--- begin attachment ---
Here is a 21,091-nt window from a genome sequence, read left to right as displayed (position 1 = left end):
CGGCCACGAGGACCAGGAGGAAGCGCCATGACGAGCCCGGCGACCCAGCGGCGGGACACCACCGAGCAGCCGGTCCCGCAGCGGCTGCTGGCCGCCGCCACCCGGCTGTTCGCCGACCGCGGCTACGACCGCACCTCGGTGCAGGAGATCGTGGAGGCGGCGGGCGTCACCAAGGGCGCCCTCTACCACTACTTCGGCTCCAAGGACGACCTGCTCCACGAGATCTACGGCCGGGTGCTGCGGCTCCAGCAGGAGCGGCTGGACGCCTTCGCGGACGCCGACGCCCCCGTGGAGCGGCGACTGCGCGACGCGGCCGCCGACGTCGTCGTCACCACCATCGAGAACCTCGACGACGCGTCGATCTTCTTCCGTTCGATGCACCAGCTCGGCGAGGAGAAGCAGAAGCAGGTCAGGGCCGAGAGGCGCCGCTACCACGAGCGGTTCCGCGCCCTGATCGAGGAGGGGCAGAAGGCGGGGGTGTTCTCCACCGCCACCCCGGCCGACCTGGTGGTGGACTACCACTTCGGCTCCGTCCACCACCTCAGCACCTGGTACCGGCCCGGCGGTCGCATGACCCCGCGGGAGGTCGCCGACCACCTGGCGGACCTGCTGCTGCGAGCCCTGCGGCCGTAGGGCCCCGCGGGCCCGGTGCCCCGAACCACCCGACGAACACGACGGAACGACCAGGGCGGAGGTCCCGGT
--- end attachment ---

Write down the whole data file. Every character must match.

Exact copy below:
Here is a 21,091-nt window from a genome sequence, read left to right as displayed (position 1 = left end):
CGGCCACGAGGACCAGGAGGAAGCGCCATGACGAGCCCGGCGACCCAGCGGCGGGACACCACCGAGCAGCCGGTCCCGCAGCGGCTGCTGGCCGCCGCCACCCGGCTGTTCGCCGACCGCGGCTACGACCGCACCTCGGTGCAGGAGATCGTGGAGGCGGCGGGCGTCACCAAGGGCGCCCTCTACCACTACTTCGGCTCCAAGGACGACCTGCTCCACGAGATCTACGGCCGGGTGCTGCGGCTCCAGCAGGAGCGGCTGGACGCCTTCGCGGACGCCGACGCCCCCGTGGAGCGGCGACTGCGCGACGCGGCCGCCGACGTCGTCGTCACCACCATCGAGAACCTCGACGACGCGTCGATCTTCTTCCGTTCGATGCACCAGCTCGGCGAGGAGAAGCAGAAGCAGGTCAGGGCCGAGAGGCGCCGCTACCACGAGCGGTTCCGCGCCCTGATCGAGGAGGGGCAGAAGGCGGGGGTGTTCTCCACCGCCACCCCGGCCGACCTGGTGGTGGACTACCACTTCGGCTCCGTCCACCACCTCAGCACCTGGTACCGGCCCGGCGGTCGCATGACCCCGCGGGAGGTCGCCGACCACCTGGCGGACCTGCTGCTGCGAGCCCTGCGGCCGTAGGGCCCCGCGGGCCCGGTGCCCCGAACCACCCGACGAACACGACGGAACGACCAGGGCGGAGGTCCCGGT